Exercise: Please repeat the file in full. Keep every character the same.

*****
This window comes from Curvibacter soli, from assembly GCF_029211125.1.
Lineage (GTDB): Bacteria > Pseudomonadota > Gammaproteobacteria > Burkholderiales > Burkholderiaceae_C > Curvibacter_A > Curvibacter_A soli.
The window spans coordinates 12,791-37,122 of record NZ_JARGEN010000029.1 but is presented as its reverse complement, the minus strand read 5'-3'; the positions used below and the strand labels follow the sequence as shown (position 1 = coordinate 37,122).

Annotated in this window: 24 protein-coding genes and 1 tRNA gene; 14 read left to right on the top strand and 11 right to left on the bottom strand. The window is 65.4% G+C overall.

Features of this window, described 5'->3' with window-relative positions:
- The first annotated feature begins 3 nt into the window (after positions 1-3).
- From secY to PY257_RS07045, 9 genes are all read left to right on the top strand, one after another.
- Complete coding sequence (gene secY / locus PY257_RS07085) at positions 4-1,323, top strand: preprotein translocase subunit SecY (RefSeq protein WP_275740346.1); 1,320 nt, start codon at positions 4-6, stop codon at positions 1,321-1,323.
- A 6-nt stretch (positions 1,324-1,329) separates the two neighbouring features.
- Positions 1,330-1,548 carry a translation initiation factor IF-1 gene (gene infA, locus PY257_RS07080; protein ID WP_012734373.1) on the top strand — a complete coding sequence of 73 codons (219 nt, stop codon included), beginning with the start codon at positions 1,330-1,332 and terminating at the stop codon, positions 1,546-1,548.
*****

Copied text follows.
This window comes from Curvibacter soli, from assembly GCF_029211125.1.
Lineage (GTDB): Bacteria > Pseudomonadota > Gammaproteobacteria > Burkholderiales > Burkholderiaceae_C > Curvibacter_A > Curvibacter_A soli.
The window spans coordinates 12,791-37,122 of record NZ_JARGEN010000029.1 but is presented as its reverse complement, the minus strand read 5'-3'; the positions used below and the strand labels follow the sequence as shown (position 1 = coordinate 37,122).

Annotated in this window: 24 protein-coding genes and 1 tRNA gene; 14 read left to right on the top strand and 11 right to left on the bottom strand. The window is 65.4% G+C overall.

Features of this window, described 5'->3' with window-relative positions:
- The first annotated feature begins 3 nt into the window (after positions 1-3).
- From secY to PY257_RS07045, 9 genes are all read left to right on the top strand, one after another.
- Complete coding sequence (gene secY / locus PY257_RS07085) at positions 4-1,323, top strand: preprotein translocase subunit SecY (RefSeq protein WP_275740346.1); 1,320 nt, start codon at positions 4-6, stop codon at positions 1,321-1,323.
- A 6-nt stretch (positions 1,324-1,329) separates the two neighbouring features.
- Positions 1,330-1,548 carry a translation initiation factor IF-1 gene (gene infA, locus PY257_RS07080; protein ID WP_012734373.1) on the top strand — a complete coding sequence of 73 codons (219 nt, stop codon included), beginning with the start codon at positions 1,330-1,332 and terminating at the stop codon, positions 1,546-1,548.